Finson, K.D., Riggs, LM., & Jesunathadas, J. (1999, January). The relationship of science teaching self-efficacy and outcome expectancy to the Draw– a–Science-Teacher-Teaching Checklist. Paper presented at the annual international meeting of the Association for the Education of Teachers of Science, Austin, TX.
Flick, L. (1990). Scientists in residence program improving children’s image of science and scientists. School Science and Mathematics, 90(3), 204-214.
Fort, D.C., & Varney, H.L. (1989). How students see scientists: Mostly male, mostly white, and mostly benevolent. Science and Children, 26(8), 8-13.
Gardner, H. (1980). Artful scribbles. New York: Bavi Books.
Hammrich, P.L. (1997). Confronting the gender gap in science and mathematics: The Sisters in Science program. (Report No. SE059829). Oak Brook, IL: National Association for Research in Science Teaching. (ERIC Document Reproduction Service No. ED 406 167).
Hills, P., & Shallis, M. (1975). Scientists and their images. New Scientist, 67(964), 471-474.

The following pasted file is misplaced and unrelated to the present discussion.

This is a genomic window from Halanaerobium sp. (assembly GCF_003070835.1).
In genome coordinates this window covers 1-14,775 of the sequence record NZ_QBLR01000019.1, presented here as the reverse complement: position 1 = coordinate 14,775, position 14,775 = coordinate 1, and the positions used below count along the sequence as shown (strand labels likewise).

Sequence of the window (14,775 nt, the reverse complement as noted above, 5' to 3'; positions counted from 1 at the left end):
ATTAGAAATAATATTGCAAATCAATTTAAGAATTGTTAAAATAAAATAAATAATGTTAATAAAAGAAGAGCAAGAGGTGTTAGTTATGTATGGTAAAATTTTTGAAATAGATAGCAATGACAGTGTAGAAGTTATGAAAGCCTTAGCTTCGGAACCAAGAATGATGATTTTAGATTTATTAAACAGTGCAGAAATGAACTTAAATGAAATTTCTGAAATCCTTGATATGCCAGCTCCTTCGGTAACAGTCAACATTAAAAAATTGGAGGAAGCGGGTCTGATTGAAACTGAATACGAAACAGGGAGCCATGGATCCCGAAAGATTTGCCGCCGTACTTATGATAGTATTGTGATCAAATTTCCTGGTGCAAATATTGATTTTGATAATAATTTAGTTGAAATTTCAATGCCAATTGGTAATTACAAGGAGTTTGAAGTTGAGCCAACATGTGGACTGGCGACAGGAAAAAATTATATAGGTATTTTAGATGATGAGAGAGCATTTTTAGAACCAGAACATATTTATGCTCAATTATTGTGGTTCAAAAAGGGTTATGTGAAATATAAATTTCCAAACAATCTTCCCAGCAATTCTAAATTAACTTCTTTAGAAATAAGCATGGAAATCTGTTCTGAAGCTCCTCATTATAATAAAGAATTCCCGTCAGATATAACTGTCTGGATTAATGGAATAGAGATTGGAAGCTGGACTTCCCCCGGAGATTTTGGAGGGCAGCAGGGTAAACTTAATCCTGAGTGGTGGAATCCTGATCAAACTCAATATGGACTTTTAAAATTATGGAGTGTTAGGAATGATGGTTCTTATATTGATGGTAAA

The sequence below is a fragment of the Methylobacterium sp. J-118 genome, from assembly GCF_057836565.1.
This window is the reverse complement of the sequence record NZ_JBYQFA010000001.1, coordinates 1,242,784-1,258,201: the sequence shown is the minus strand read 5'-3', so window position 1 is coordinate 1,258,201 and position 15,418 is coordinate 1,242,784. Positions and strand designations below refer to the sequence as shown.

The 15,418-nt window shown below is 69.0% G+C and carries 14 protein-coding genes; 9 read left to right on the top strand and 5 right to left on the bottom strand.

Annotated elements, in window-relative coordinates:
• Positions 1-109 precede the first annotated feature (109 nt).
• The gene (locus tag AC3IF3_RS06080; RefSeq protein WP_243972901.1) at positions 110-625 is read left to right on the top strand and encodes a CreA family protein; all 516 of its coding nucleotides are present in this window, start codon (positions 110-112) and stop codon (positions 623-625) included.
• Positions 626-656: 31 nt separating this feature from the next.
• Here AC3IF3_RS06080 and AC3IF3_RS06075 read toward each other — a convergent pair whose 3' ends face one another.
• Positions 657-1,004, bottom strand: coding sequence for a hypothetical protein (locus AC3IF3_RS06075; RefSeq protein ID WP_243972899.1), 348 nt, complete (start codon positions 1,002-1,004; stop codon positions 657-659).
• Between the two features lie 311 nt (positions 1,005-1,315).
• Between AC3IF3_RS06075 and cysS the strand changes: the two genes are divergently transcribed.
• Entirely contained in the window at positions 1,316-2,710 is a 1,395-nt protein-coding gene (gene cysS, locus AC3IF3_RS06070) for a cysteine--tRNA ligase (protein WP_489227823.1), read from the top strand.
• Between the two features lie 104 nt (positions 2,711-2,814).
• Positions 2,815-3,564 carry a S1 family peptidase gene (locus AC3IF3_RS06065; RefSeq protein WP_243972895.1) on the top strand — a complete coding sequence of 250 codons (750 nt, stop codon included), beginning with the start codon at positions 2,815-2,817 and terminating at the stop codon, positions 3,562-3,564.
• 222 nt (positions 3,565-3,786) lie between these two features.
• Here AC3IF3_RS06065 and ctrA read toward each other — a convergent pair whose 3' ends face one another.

Huber, R.A., & Burton, G.M. (1995). What do students think scientists look like? School Science and Mathematics, 95(7), 371-376.
Kahle, J.B. (1988). Images ofscience: The physicist and the cowboy. In B.J. Fraser & G.J. Giddings (Eds.), Gender issues in science education. [Monograph in the Faculty of Education Research Seminar and Workshop Series] Australia: Curtin University of Technology.
Krajkovich, J.G., & Smith, J.K. (1982). The development of the Image of Science and Scientists Scale. Journal of Research in Science Teaching, 19(1), 39-44.
MacCorquodale, P. (1984). Self image, science and math: Does the image of the “scientist” keep girls and minorities from pursuing science and math? Paper presented at the 79th annual meeting ofthe American Sociological Association, San Antonio, TX.